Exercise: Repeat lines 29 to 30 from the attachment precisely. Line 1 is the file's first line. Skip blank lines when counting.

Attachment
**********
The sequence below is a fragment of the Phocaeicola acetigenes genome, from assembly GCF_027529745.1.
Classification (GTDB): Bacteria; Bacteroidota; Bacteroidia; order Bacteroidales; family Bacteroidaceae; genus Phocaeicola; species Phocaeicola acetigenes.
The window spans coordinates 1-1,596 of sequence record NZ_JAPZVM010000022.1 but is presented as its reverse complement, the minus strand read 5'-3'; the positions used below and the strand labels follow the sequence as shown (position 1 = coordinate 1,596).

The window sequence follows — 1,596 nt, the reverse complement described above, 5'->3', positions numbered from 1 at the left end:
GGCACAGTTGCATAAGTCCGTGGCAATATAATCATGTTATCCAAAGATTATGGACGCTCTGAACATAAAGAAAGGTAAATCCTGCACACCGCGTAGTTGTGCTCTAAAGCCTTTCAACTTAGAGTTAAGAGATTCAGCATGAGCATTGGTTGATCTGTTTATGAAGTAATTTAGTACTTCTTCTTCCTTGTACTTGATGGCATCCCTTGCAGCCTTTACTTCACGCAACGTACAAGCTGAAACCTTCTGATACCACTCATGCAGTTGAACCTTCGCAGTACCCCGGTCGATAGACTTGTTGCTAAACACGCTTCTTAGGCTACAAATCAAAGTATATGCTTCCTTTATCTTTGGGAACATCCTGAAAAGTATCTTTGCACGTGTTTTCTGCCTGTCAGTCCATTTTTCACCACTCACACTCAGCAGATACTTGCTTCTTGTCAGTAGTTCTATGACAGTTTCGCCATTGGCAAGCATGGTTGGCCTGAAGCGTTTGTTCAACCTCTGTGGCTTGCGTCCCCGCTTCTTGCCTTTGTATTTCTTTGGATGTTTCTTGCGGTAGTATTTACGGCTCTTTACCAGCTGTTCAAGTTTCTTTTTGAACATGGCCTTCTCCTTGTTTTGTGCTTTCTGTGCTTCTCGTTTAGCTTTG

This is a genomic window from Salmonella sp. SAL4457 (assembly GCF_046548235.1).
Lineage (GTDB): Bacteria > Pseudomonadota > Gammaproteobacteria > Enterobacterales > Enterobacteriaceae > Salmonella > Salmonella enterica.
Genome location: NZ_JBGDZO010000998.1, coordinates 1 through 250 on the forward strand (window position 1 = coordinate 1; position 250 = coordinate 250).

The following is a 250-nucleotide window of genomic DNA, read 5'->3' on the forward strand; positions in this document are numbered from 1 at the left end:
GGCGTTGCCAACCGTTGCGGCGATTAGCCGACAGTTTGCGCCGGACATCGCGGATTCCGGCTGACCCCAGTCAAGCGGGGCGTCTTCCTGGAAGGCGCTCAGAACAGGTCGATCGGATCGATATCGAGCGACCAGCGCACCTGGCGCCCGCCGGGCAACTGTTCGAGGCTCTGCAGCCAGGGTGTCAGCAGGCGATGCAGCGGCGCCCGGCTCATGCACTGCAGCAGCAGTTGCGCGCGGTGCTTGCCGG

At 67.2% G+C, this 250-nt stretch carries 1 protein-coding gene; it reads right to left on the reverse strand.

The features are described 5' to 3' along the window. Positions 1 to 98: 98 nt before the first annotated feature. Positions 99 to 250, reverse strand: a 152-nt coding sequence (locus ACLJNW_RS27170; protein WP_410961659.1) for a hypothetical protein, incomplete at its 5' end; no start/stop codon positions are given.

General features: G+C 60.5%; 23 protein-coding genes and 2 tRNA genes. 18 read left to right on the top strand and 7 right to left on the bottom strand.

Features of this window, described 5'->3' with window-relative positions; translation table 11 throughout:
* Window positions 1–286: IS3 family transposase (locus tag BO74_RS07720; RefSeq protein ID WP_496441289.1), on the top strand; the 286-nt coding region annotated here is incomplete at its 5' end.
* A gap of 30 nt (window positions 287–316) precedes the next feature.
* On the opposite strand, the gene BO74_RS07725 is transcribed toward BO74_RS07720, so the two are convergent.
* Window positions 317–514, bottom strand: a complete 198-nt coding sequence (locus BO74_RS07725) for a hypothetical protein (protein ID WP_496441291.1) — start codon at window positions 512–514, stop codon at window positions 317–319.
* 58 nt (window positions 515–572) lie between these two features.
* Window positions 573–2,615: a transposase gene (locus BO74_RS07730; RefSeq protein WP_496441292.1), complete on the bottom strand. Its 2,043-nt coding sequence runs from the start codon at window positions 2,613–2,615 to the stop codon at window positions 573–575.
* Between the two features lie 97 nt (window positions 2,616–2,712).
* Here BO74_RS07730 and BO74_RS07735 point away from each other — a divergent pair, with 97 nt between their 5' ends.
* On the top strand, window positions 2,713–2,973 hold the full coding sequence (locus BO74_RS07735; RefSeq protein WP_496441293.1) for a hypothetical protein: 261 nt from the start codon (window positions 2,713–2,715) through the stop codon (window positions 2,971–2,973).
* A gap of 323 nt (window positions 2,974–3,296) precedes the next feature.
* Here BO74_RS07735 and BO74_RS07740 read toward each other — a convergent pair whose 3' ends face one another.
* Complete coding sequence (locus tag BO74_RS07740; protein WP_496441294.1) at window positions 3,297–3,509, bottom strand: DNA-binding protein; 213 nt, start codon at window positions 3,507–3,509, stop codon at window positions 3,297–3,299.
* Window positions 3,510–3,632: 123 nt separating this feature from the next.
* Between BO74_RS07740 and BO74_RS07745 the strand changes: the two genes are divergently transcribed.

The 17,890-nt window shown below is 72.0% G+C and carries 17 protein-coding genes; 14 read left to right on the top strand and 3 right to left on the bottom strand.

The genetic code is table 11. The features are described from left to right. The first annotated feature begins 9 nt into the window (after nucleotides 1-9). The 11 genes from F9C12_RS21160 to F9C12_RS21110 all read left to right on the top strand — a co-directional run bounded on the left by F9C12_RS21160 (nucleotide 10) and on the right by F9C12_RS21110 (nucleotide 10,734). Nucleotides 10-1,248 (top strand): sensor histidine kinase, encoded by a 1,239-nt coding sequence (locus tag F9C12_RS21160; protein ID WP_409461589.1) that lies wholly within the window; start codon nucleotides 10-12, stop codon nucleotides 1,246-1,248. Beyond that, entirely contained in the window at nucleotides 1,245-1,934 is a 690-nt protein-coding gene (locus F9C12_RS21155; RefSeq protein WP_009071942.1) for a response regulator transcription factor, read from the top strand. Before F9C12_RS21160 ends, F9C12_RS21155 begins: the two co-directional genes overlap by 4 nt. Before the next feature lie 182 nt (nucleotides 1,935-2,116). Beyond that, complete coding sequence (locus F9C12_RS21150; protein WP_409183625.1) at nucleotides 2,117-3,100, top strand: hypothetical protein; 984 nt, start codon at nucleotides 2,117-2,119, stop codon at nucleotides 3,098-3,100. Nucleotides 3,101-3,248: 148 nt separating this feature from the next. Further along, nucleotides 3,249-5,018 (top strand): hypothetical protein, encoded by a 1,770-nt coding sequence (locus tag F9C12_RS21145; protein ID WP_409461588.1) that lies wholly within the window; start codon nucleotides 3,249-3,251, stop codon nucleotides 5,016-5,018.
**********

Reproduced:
The 17,890-nt window shown below is 72.0% G+C and carries 17 protein-coding genes; 14 read left to right on the top strand and 3 right to left on the bottom strand.

The genetic code is table 11. The features are described from left to right. The first annotated feature begins 9 nt into the window (after nucleotides 1-9). The 11 genes from F9C12_RS21160 to F9C12_RS21110 all read left to right on the top strand — a co-directional run bounded on the left by F9C12_RS21160 (nucleotide 10) and on the right by F9C12_RS21110 (nucleotide 10,734). Nucleotides 10-1,248 (top strand): sensor histidine kinase, encoded by a 1,239-nt coding sequence (locus tag F9C12_RS21160; protein ID WP_409461589.1) that lies wholly within the window; start codon nucleotides 10-12, stop codon nucleotides 1,246-1,248. Beyond that, entirely contained in the window at nucleotides 1,245-1,934 is a 690-nt protein-coding gene (locus F9C12_RS21155; RefSeq protein WP_009071942.1) for a response regulator transcription factor, read from the top strand. Before F9C12_RS21160 ends, F9C12_RS21155 begins: the two co-directional genes overlap by 4 nt. Before the next feature lie 182 nt (nucleotides 1,935-2,116). Beyond that, complete coding sequence (locus F9C12_RS21150; protein WP_409183625.1) at nucleotides 2,117-3,100, top strand: hypothetical protein; 984 nt, start codon at nucleotides 2,117-2,119, stop codon at nucleotides 3,098-3,100. Nucleotides 3,101-3,248: 148 nt separating this feature from the next. Further along, nucleotides 3,249-5,018 (top strand): hypothetical protein, encoded by a 1,770-nt coding sequence (locus tag F9C12_RS21145; protein ID WP_409461588.1) that lies wholly within the window; start codon nucleotides 3,249-3,251, stop codon nucleotides 5,016-5,018.